Swanson Wins 1650 NCAA National Championship

ATLANTA, Ga. – With just one race left in his already legendary career, Chris Swanson of the University of Pennsylvania men’s swimming and diving team etched his name even further into Penn lore on Saturday night. The senior became theQuakers’ first-ever NCAA National Champion, winning the 1650 Free in a time of 14:31.54.

In one of the tightest NCAA finishes ever, Swanson closed his final 50 yards in just 24.38 to defeat South Carolina’s Akaram Mahmoud by .12 of a second. In addition to becoming the Ivy League’s first National Champion since 1990, he also improved 10 slots from last year’s NCAA’s (11th place) and lowered his time by over 19 seconds.

The 14:31.54 also shattered his previous school record in the event (14:40.18), which he set at last month's Ivy League Championships.

Earlier this week, Swanson earned his first-ever All-America Honorable Mention honors in the 500 free. En route to an 11th-place finish on Thursday, he swam to a new Ivy League record time of 4:15.73.

Swanson wraps up his career with a National Championship, three All-America Honorable Mentions and nine Ivy League Championships—all school records.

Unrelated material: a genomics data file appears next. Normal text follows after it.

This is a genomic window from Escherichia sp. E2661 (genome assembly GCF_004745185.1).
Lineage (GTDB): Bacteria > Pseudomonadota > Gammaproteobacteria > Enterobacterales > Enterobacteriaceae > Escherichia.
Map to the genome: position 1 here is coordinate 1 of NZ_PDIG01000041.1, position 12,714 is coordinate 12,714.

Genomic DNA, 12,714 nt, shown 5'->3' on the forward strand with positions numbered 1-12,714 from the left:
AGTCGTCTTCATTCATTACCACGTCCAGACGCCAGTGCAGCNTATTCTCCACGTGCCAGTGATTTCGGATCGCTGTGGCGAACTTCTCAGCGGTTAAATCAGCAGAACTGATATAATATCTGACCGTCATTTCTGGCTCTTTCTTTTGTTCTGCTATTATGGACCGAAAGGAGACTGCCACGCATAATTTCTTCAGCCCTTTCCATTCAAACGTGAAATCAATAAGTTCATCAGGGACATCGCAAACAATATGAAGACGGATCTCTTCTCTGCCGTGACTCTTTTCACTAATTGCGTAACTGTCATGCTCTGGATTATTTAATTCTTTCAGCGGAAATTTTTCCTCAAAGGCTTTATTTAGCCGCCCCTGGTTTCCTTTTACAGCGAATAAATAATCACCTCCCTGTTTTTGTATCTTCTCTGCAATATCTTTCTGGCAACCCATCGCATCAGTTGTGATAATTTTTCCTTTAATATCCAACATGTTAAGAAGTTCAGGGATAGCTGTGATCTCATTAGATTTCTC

Although Swanson was the only Quaker to swim in a final, Penn did send a school-record six student-athletes to Atlanta this weekend.

On Thursday, Alex Peterson clocked a time of 4:22.97 to place 45th in the 500 free. Freshman Mark Andrew also competed, taking 36th in the 200 IM with a time of 1:46.03. Senior Eric Schultz, who was making his second-straight trip to NCAA’s, rounded out the action with a 44th-place showing in the 50 free (20.11).

Those three were back in action on Friday, as Peterson and Andrew each competed in the 400 IM and Schultz in the 200 free. Peterson and Andrew placed 27th and 32nd respectively, while Schultz finished 40th.

Schultz saved his best for last, as he finished 22nd today in the 100 free (43.05). Peterson joined Swanson in the 1650, placing 30th. The Quakers’ 400-free relay team of Schultz, Andrew, Kevin Su, and Thomas Dillinger were also in action, coming in 23rd-place.